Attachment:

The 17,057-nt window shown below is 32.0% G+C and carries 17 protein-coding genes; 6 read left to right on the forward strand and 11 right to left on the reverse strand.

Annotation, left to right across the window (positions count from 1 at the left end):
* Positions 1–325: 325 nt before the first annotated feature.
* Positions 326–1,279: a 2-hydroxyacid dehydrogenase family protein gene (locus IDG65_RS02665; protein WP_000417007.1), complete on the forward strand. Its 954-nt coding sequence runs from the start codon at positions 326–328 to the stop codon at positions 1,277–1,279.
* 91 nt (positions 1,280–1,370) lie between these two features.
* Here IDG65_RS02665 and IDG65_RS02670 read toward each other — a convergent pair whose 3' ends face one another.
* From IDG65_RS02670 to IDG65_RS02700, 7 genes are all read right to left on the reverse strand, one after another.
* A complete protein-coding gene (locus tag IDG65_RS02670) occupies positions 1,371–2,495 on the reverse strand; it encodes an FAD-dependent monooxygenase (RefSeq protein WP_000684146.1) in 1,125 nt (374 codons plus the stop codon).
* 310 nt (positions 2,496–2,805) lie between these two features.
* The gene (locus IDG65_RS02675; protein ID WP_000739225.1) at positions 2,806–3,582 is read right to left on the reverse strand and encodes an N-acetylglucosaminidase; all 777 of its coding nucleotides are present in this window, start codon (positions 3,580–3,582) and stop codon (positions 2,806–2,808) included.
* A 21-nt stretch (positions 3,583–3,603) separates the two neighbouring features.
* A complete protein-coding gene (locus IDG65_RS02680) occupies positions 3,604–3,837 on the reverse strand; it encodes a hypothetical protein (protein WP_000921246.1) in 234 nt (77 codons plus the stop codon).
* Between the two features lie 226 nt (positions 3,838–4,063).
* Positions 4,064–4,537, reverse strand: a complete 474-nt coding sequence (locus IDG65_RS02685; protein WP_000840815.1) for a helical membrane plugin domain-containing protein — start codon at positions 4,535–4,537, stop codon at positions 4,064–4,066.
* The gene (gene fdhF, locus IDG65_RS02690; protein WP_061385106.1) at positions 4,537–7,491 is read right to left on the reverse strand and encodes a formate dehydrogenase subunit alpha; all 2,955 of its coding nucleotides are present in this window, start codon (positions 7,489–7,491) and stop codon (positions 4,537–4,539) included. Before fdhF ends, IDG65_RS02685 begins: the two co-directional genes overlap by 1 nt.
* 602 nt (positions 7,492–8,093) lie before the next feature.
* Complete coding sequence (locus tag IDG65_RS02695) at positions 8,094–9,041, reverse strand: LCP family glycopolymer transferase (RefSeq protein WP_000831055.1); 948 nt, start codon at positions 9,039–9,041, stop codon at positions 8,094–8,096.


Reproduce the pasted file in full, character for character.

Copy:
The 17,057-nt window shown below is 32.0% G+C and carries 17 protein-coding genes; 6 read left to right on the forward strand and 11 right to left on the reverse strand.

Annotation, left to right across the window (positions count from 1 at the left end):
* Positions 1–325: 325 nt before the first annotated feature.
* Positions 326–1,279: a 2-hydroxyacid dehydrogenase family protein gene (locus IDG65_RS02665; protein WP_000417007.1), complete on the forward strand. Its 954-nt coding sequence runs from the start codon at positions 326–328 to the stop codon at positions 1,277–1,279.
* 91 nt (positions 1,280–1,370) lie between these two features.
* Here IDG65_RS02665 and IDG65_RS02670 read toward each other — a convergent pair whose 3' ends face one another.
* From IDG65_RS02670 to IDG65_RS02700, 7 genes are all read right to left on the reverse strand, one after another.
* A complete protein-coding gene (locus tag IDG65_RS02670) occupies positions 1,371–2,495 on the reverse strand; it encodes an FAD-dependent monooxygenase (RefSeq protein WP_000684146.1) in 1,125 nt (374 codons plus the stop codon).
* 310 nt (positions 2,496–2,805) lie between these two features.
* The gene (locus IDG65_RS02675; protein ID WP_000739225.1) at positions 2,806–3,582 is read right to left on the reverse strand and encodes an N-acetylglucosaminidase; all 777 of its coding nucleotides are present in this window, start codon (positions 3,580–3,582) and stop codon (positions 2,806–2,808) included.
* A 21-nt stretch (positions 3,583–3,603) separates the two neighbouring features.
* A complete protein-coding gene (locus IDG65_RS02680) occupies positions 3,604–3,837 on the reverse strand; it encodes a hypothetical protein (protein WP_000921246.1) in 234 nt (77 codons plus the stop codon).
* Between the two features lie 226 nt (positions 3,838–4,063).
* Positions 4,064–4,537, reverse strand: a complete 474-nt coding sequence (locus IDG65_RS02685; protein WP_000840815.1) for a helical membrane plugin domain-containing protein — start codon at positions 4,535–4,537, stop codon at positions 4,064–4,066.
* The gene (gene fdhF, locus IDG65_RS02690; protein WP_061385106.1) at positions 4,537–7,491 is read right to left on the reverse strand and encodes a formate dehydrogenase subunit alpha; all 2,955 of its coding nucleotides are present in this window, start codon (positions 7,489–7,491) and stop codon (positions 4,537–4,539) included. Before fdhF ends, IDG65_RS02685 begins: the two co-directional genes overlap by 1 nt.
* 602 nt (positions 7,492–8,093) lie before the next feature.
* Complete coding sequence (locus tag IDG65_RS02695) at positions 8,094–9,041, reverse strand: LCP family glycopolymer transferase (RefSeq protein WP_000831055.1); 948 nt, start codon at positions 9,039–9,041, stop codon at positions 8,094–8,096.